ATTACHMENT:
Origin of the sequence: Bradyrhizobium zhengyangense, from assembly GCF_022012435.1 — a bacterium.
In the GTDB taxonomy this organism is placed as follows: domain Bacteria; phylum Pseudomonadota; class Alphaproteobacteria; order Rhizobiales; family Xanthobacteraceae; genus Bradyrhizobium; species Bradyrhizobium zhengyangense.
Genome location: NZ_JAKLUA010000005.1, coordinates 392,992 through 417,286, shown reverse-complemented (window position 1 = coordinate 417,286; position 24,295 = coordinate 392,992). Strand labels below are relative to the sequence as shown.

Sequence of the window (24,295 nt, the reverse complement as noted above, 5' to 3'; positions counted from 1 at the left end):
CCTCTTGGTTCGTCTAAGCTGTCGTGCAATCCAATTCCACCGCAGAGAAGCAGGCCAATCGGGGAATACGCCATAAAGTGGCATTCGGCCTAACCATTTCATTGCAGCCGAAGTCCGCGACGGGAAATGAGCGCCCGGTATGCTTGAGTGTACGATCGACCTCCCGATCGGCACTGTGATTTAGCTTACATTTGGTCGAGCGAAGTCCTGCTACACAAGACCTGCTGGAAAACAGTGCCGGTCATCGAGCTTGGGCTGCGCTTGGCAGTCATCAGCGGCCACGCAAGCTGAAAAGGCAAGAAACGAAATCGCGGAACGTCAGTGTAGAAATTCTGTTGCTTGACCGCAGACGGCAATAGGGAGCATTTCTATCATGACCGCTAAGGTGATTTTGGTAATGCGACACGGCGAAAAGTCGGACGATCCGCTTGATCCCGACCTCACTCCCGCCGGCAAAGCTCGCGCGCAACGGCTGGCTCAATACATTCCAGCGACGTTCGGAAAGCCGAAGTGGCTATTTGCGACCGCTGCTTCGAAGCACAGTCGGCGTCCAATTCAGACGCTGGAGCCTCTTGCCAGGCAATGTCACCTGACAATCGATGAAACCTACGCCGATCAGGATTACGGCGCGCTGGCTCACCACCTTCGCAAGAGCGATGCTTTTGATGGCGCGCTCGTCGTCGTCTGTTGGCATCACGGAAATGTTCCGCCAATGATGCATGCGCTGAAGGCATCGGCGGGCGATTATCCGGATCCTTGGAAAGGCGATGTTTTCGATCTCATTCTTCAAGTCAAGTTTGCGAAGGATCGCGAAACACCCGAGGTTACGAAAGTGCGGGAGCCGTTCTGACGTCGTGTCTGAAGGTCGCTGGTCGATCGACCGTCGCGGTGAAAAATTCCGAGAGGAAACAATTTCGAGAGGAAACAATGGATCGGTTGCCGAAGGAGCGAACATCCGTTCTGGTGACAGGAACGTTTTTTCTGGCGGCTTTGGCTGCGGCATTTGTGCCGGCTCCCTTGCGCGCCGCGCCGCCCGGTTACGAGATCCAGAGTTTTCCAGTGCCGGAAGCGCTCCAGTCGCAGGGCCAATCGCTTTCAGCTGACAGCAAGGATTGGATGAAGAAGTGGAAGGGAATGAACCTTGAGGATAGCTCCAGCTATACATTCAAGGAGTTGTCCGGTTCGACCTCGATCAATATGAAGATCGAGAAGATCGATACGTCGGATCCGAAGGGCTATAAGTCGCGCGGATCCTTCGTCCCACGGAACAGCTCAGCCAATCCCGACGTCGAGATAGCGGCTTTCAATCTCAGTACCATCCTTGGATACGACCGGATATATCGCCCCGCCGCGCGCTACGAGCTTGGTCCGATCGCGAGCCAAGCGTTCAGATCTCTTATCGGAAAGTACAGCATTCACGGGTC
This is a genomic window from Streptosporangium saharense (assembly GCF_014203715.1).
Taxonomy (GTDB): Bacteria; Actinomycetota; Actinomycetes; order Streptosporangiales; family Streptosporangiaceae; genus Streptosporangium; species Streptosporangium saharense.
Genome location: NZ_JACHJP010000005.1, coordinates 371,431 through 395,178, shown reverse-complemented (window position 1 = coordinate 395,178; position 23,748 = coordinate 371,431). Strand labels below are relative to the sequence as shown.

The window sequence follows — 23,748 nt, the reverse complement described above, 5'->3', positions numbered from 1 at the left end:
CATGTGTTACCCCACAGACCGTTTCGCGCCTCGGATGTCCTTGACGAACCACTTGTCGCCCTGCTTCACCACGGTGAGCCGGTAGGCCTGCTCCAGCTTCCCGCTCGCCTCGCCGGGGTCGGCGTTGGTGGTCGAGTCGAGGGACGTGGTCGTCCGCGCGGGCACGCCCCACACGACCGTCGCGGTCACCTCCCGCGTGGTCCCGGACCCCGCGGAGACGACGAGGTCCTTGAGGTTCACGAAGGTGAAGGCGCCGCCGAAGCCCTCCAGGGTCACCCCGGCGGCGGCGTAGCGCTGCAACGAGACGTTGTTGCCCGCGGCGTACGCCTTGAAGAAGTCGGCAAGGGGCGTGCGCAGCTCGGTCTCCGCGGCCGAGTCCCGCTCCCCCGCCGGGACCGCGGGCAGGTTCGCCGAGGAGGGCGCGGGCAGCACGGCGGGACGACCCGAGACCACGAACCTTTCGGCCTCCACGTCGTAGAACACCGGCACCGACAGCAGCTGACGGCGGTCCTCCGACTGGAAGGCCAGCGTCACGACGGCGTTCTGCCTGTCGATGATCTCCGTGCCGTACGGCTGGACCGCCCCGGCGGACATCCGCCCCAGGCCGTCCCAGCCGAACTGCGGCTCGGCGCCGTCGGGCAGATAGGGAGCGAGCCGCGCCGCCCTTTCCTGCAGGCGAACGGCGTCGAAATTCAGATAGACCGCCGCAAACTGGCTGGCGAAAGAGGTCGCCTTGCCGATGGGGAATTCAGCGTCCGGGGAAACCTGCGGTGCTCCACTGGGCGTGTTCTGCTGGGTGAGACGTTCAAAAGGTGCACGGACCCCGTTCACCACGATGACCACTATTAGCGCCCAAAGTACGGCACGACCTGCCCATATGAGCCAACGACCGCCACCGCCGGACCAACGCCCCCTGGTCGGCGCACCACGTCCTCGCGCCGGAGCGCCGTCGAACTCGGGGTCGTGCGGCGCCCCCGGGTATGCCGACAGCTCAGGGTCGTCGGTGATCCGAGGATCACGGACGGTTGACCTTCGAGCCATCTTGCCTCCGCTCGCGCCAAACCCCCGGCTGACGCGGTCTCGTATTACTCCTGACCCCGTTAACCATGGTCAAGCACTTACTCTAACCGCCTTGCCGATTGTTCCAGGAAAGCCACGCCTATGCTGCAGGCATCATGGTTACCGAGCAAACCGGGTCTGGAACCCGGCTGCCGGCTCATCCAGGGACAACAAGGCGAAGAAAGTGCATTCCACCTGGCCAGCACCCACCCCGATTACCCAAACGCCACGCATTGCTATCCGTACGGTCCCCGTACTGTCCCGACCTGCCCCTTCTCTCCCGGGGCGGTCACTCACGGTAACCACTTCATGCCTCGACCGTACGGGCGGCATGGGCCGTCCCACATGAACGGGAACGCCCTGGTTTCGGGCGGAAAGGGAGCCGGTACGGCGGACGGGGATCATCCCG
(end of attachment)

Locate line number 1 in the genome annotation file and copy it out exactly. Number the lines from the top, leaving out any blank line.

Origin of the sequence: Bradyrhizobium zhengyangense, from assembly GCF_022012435.1 — a bacterium.